… for lack of a better word, stinks.
I can never sleep before big days, which probably isn’t a good thing. The whole "Well-Rested Before Big Days" thing is a concept that I’d love to get my head around. Rather than continuing to wake Kat up by tossing and turning, I thought I’d come out here and try to write some. So far, what keeps going through my head is.. "Tired… want to sleep… can’t sleep…" ad nauseum. Not exactly the stuff for a rivetting blog. (Not that this is either.)
Mostly, I’m nervous about everyone reporting back tomorrow. I hope when I go into school tomorrow, the basement will be ready. The custodians were there all weekend, the furniture is getting delivered at 7:00 am tomorrow morning, and with luck, we’re far enough along that we can all imagine being ready to go by next Monday.
Spent Saturday night and Sunday day at the U.S. Open. I can now say I’ve seen Agassi, Davenport and Roddick live. I got to see Martina Navratalova play doubles again… and, thanks to Kat, I got some unreal seats. Sitting in the first few rows at Arthur Ashe is incredible, and I got to do that two sessions in a row. The best match I saw was a five-set match between Younes El Aynaoui and Jiri Novak. We managed to sit in the second row of the grandstand court for the last two sets, and it was amazing. El Aynaoui won the fifth set in a tie-breaker. Great stuff. Not a bad way to end the summer.
So… this is one of those weeks where the philosophy of open source makes me happy. First, Tom Hoffman is a tech coordinator who I’ve corresponded with off and on about edu-tech stuff for going on three or four years now. He wrote a lovely note about me on his blog (linked above) and it just reminded me why ideas need to be open-source. I’m thrilled to have had an impact on him, especially since his ideas always sounded so cool when we talked… sharing of code, sharing of ideas, sharing of energy… and big surprise, everyone benefits. Open source philosophy at its best.
Found this one blogged at The Nation. Seventy-one year old Sally Baron passed away in Wisconson last week. Apparently, her children all agreed on what would be a fitting tribute in her obituary. I’ll leave it to you to read what they did. I rather think Sally would be pleased.
Just read this quote by Anne Lamott in Salon.
My priest friend Tom said once that there are always two points of view about yourself — yours, and the opinion of people who love you. Our opinion is that we’re a mess, a fraud, maybe vaguely disgusting. But others seem to love us, to feel great relief that we are in their lives. So one of these opinions is wrong, and you get to choose which one to believe. Over the years, Tom and I have encouraged each other to believe the opinion of those who love us….
It pretty much stopped me in my tracks. I admit that part… probably much… of what drives me… is that too often I look at myself and see every flaw, every hole, every thing I don’t get to, every way I could have handled a situation better, every kid I don’t reach, every thing I could have been if only I had (insert neurosis here, usually ‘worked a little harder’ fits along with whatever else goes there).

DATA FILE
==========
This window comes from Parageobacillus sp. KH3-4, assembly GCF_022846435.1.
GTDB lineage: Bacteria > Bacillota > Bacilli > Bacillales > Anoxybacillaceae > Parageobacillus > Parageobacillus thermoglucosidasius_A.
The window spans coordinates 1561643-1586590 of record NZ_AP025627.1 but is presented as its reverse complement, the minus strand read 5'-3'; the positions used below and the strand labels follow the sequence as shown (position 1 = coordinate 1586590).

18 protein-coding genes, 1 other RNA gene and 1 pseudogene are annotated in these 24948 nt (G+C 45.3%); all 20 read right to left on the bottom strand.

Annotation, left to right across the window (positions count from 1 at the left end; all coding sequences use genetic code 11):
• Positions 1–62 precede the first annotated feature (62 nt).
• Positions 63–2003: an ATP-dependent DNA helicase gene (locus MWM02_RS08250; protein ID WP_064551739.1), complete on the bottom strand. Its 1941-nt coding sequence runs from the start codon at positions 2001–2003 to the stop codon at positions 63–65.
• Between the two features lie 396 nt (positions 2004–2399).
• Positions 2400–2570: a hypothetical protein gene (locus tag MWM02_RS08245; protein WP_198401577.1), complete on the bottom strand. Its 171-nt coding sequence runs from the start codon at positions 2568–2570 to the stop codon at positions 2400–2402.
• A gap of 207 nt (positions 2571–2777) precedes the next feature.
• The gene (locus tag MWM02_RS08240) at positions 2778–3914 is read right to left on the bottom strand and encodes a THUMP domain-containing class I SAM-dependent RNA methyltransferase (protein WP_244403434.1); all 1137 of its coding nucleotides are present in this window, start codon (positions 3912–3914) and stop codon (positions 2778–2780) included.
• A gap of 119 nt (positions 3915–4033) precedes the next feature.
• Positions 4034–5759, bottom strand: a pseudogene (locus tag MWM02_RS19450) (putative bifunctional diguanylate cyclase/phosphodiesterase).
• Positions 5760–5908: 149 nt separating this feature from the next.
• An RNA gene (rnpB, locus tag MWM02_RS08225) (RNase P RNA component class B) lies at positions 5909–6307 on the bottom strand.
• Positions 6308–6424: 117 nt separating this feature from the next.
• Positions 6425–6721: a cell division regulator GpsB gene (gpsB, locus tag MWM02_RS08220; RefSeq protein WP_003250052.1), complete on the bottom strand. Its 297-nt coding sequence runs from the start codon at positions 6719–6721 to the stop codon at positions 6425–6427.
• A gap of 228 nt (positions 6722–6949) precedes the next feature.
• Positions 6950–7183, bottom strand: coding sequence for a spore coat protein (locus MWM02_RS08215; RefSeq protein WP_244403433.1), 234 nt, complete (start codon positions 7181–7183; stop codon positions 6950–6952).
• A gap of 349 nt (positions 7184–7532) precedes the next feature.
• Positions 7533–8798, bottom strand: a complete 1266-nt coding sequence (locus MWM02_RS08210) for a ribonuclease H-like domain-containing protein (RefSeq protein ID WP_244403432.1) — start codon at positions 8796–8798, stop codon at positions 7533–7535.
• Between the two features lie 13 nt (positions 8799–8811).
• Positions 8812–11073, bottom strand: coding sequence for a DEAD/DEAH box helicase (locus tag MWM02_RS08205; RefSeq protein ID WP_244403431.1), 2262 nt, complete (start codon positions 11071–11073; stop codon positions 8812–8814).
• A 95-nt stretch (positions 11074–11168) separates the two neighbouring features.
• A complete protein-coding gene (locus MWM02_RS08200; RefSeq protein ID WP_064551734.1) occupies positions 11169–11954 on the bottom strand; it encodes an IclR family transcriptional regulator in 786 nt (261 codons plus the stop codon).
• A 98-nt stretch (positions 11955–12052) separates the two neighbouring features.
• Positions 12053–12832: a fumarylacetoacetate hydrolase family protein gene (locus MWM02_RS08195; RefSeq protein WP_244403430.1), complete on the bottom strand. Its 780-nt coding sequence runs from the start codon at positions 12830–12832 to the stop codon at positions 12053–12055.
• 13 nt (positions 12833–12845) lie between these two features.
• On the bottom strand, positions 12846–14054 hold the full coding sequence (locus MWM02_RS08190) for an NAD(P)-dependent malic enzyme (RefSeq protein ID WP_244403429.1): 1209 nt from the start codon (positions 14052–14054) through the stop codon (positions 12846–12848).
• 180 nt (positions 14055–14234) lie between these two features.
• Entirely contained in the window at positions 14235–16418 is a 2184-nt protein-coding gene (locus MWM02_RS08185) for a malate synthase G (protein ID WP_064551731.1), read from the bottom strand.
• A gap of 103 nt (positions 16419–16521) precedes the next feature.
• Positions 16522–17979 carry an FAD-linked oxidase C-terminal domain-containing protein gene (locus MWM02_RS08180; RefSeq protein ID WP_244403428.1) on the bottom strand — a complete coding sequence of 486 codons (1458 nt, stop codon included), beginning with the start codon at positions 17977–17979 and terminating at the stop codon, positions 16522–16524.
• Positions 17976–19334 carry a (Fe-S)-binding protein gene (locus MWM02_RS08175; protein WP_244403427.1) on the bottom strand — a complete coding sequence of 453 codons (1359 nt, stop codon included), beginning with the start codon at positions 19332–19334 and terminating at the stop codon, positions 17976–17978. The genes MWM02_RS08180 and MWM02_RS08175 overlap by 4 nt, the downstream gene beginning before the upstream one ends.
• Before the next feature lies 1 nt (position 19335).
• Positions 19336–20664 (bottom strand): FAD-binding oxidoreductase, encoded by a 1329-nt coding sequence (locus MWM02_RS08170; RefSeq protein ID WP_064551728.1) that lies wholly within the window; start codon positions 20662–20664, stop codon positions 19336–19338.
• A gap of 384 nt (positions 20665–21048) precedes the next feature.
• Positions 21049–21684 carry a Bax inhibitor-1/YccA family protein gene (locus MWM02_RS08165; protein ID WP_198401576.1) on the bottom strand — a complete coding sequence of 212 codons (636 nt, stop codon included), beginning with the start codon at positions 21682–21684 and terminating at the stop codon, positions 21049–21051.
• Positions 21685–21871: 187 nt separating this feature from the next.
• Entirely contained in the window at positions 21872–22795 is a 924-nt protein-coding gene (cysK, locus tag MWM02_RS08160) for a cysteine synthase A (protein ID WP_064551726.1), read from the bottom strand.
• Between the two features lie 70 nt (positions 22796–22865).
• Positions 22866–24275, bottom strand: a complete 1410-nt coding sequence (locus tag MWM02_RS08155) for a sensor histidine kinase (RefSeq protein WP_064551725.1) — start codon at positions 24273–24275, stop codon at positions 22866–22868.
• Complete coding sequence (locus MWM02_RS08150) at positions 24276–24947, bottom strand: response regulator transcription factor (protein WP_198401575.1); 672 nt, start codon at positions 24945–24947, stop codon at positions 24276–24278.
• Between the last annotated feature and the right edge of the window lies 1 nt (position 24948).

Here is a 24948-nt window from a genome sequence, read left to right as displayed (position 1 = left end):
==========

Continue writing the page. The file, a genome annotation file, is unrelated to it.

But I’ve been unbelievably lucky in my life, both at Beacon and otherwise, that I’ve had people who have let me know that they feel lucky that I’m in their life. And I’m trying to believe that version of myself, while never forgetting that I, too, am lucky that they all are in my life… and that, in all probability, what really makes us lucky is the intersection of our lives.
Lawrence Lessig, on his blog site, has an interview with Joe Trippi, Howard Dean’s campaign manager. It’s a fascinating insight into what might be the first "Open Source Campaign."
We get "The Sun" literary magazine at home, and on the back page of every issue, they have "Sunbeams" — a selection of quotes around a theme — this month seems to focus on mysticism, God, the unknown… and some of the quotes struck me as rather beautiful and, moreover, thought-provoking. This strikes me as the kind of thing a blog could be wonderful for in an English class… responses to quotes… what could these generate in a student’s thoughts?
"At the moment you are most in awe of all there is about life that you don’t understand, you are closer to it all than at any other time."
– Jane Wagner
"I would rather live in a world where my life is surrounded by mystery than live in a world so small that my mind could comprehend it."
– Harry Emerson Fosdick
"O you who love clear edges more than anything… watch the edges that blur…"
– Adrienne Rich
(hmmm… I think I’m seeing some really fun ways to start my senior class this year…)
Can’t resist a few fun photos from the summertime… Probably should remember that there was a summer before the school year really kicks into gear…
Here is the graduation picture of the basketball girls…
Chichenitza… I was at the top of a Mayan Pyramid when I took this picture.
And here’s the Void gang playing bingo at the Wayne County State Fair
So it’s the 27th. That time of the school year when teachers are stopping by, writing curriculum, checking in, meeting… and I’m running like a chicken with my head cut-off.
There’s always that dual feeling for me of excitement to see the kids, trepidation that there are 400 things to do before they get here, and an overwhelming desire for them to be here already because being in school without them always feels a bit weird, no matter how many summer days I spend here.
So Jessie went off to college. She’s at Oberlin this fall. I’ll miss Jess, Nice, Gaby and Dori. They were about as much fun to coach as I can imagine any group being. I’ll get the pics of all four of them from graduation up here ASAP.